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Tag: French art

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Monet: Lasting Impressions

Thursday, June 20th, 2019 Blog,

“A catastrophe seemed imminent to me,” wrote Louis Leroy in a notorious exhibition review of April, 1874, “and it was reserved for M. Monet to contribute the last straw.” That last straw was a painting called Impression Sunrise, a grey, misty view of a harbour wth the silhouettes of two small boats in the foreground, […]

Sydney Morning Herald Column

Monet: Impression Sunrise

Friday, June 7th, 2019 Sydney Morning Herald Column,

Most museum exhibitions proceed like a piece of music steadily rising to a crescendo. Viewers trace the growth of an artist’s talent from humble beginnings to eventual triumph. Art movements begin with groups of poor but talented Bohemians scheming in cafés, and end by dominating the museums of the world. That’s pretty much the story […]

Sydney Morning Herald Column

Masters of Modern Art from the Hermitage

Thursday, November 8th, 2018 Sydney Morning Herald Column,

Masters of Modern Art from the Hermitage is the offspring of Icons of Modern Art: The Shchukin Collection, held at the Fondation Louis Vuitton in Paris at the end of 2016. Having seen that exhibition, which was one of the great experiences of decades spent in art museums, it’s hard to get too excited about […]

Sydney Morning Herald Column

Colours of Impressionism

Thursday, April 26th, 2018 Sydney Morning Herald Column,

Impressionism is probably the most popular art movement of all time – which would have been a surprise to those who participated in the first ‘Impressionist’ salon of 1874. The group was actually called Le Société anonyme des artistes, peintres, sculpteurs et graveurs, and included no fewer than 30 artists. The term “Impressionism” was drawn […]

Sydney Morning Herald Column

The Lady and the Unicorn

Friday, April 20th, 2018 Sydney Morning Herald Column,

Towards the end of Through the Looking Glass, Lewis Carroll stages a furious battle between a lion and a unicorn. The fight is based on an old nursery rhyme, which plays on the Royal coat of arms of the United Kingdom, in which the lion stands for England, the unicorn for Scotland. The lion and […]

Sydney Morning Herald Column

Monet's Garden

Saturday, May 18th, 2013 Sydney Morning Herald Column,

Approaching the National Gallery of Victoria for Monet’s Garden, I expected to find the moat festooned in water lilies, and enter through an archway covered in climbing roses. The reality was slightly different: the same old bluestone façade, with red and blue Mazdas parked by the doors. After so many years of sponsorship, I’m conditioned […]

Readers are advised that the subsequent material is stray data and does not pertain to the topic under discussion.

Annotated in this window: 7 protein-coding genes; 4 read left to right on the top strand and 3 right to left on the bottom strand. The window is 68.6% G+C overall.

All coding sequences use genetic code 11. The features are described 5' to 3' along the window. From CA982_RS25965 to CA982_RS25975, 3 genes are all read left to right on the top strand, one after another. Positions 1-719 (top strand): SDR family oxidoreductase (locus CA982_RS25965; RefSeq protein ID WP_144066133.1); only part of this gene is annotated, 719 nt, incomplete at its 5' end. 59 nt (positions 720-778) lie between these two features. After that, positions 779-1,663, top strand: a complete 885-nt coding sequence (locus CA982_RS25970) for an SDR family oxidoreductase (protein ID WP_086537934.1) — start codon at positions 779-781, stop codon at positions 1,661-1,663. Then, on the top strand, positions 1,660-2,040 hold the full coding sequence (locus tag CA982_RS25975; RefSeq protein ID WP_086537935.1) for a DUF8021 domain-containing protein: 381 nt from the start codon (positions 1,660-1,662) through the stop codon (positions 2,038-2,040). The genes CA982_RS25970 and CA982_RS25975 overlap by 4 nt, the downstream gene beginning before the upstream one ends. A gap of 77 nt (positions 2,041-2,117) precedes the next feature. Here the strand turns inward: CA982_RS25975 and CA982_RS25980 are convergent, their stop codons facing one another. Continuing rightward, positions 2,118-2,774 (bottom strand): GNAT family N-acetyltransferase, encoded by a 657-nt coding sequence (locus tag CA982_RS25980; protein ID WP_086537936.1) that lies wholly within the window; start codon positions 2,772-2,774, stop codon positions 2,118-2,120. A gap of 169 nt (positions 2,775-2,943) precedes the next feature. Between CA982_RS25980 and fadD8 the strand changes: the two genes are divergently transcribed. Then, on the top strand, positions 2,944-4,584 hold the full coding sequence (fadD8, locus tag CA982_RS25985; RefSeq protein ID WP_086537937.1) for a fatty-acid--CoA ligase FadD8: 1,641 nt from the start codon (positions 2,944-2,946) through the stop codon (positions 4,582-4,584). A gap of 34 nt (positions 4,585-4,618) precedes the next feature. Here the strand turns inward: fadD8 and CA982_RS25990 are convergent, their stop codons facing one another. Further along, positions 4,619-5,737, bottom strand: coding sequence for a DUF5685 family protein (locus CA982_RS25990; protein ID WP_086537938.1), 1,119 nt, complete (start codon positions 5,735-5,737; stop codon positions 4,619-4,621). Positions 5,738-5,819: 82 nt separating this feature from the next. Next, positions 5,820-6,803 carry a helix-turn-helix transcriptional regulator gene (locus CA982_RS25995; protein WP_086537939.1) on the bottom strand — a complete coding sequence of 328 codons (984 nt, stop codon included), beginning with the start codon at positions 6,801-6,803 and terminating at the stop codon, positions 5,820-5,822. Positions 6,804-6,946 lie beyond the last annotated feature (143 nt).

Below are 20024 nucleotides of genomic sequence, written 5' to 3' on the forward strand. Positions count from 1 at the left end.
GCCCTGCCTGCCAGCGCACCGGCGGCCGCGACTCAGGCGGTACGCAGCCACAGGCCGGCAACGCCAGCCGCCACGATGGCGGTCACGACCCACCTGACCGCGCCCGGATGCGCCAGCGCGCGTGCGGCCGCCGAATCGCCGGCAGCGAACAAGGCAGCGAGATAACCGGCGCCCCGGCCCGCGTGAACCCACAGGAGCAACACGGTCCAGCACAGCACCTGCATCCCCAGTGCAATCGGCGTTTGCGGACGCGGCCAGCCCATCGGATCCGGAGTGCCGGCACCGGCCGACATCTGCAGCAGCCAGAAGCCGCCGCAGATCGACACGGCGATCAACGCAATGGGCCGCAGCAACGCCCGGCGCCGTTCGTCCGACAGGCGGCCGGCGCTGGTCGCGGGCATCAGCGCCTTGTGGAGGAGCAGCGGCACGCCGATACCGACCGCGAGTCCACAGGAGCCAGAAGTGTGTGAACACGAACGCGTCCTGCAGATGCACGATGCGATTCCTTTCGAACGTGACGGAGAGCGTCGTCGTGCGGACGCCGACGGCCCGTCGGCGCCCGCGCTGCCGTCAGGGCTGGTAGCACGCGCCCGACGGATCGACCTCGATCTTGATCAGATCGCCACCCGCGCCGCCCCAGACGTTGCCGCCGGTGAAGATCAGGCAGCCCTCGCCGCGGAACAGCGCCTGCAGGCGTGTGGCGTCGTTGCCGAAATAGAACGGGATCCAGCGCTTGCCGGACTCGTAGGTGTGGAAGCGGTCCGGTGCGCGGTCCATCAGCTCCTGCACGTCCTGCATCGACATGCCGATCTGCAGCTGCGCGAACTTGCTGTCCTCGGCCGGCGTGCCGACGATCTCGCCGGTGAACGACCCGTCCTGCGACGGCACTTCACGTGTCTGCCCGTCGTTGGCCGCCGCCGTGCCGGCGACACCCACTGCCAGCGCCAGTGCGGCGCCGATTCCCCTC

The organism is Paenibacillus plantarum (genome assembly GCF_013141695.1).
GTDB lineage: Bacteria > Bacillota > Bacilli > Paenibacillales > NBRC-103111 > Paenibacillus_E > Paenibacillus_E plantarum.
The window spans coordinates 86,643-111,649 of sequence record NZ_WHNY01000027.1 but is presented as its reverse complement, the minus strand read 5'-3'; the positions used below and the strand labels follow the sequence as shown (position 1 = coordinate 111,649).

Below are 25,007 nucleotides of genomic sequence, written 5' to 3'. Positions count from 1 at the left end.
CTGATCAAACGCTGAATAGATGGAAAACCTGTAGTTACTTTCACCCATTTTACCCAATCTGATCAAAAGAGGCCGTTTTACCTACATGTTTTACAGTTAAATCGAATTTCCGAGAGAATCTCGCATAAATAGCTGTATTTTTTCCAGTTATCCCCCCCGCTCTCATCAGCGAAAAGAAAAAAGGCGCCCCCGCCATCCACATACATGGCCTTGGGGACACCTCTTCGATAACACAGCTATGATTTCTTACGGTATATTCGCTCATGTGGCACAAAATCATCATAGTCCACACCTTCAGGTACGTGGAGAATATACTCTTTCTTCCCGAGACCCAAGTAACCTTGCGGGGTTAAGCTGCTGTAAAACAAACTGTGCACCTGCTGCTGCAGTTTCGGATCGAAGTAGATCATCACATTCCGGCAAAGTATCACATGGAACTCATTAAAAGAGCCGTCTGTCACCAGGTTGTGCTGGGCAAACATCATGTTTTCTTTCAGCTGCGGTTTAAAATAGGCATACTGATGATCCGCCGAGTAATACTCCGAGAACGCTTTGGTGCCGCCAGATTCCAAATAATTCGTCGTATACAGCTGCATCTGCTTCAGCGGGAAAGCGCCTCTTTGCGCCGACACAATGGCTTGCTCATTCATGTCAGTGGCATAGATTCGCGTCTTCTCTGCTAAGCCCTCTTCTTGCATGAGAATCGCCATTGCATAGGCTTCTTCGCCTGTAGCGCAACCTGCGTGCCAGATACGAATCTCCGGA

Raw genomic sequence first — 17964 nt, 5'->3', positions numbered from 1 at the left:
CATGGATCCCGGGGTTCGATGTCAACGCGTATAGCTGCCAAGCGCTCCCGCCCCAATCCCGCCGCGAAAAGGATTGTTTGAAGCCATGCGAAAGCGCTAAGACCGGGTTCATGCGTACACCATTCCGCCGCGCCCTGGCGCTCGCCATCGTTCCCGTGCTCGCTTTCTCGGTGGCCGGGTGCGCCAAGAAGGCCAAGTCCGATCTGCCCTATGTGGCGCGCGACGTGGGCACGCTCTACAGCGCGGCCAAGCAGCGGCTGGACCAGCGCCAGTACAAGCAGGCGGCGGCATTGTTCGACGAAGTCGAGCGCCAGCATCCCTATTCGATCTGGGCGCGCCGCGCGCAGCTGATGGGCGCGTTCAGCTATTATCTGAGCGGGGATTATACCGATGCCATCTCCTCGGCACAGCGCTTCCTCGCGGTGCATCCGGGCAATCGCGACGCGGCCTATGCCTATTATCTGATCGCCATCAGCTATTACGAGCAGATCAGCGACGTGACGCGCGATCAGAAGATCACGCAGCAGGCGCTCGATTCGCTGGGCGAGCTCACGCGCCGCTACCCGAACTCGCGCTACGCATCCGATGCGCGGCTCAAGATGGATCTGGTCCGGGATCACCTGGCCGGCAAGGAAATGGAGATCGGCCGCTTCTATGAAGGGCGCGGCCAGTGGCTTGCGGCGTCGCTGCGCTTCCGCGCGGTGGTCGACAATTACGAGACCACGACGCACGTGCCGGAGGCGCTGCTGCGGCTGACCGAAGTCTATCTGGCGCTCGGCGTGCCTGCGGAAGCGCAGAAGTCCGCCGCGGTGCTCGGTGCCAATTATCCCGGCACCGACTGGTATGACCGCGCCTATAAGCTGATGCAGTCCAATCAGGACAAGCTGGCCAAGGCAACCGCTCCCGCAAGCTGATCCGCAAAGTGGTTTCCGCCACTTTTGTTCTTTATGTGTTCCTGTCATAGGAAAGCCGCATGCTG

Sydney Morning Herald Column

Monet preview

Saturday, May 4th, 2013 Sydney Morning Herald Column,

Paul Cézanne paid Claude Monet one of the most famous backhanded compliments in the history of art when he wrote: “Monet is just an eye, but good God, what an eye!”  (“Monet n’est qu’un oeil, mais bon Dieu, quel oeil!”) In his later years that eye failed the great Impressionist at a time when he […]

Art Essays

Radiance: The Neo-Impressionists

Saturday, January 19th, 2013 International Art, Sydney Morning Herald Column,

Georges Seurat is a member of that small, unfortunate group of artists who were destined for greatness but died prematurely. When Seurat was carried off by malignant diphtheria in 1891, at the age of 31, modern art lost one of its most remarkable innovators. It is a loss that bears comparison to that of Masaccio, […]

Sydney Morning Herald Column

Toulouse-Lautrec & the Moulin Rouge

Saturday, January 5th, 2013 Sydney Morning Herald Column,

“The more you see Toulouse-Lautrec the bigger he gets.” Jules Renard   Many will have formed a lasting impression of Henri de Toulouse-Lautrec (1864-1901), from John Huston’s Hollywood pot-boiler, Moulin Rouge (1952), in which José Ferrer spends the entire film waddling around on his knees, speaking in strings of bons mots. Watching this film again […]

Sydney Morning Herald Column

Atget

Saturday, September 15th, 2012 Sydney Morning Herald Column,

Eugène Atget (1857-1927) is often seen as a ‘primitive’ of the camera – photography’s equivalent to the Douanier Rousseau, but this is not a fair comparison. The Douanier was a simple soul, Atget was an equally lonely figure but also a sophisticated, skillful exponent of an art form still struggling for recognition. Although he never […]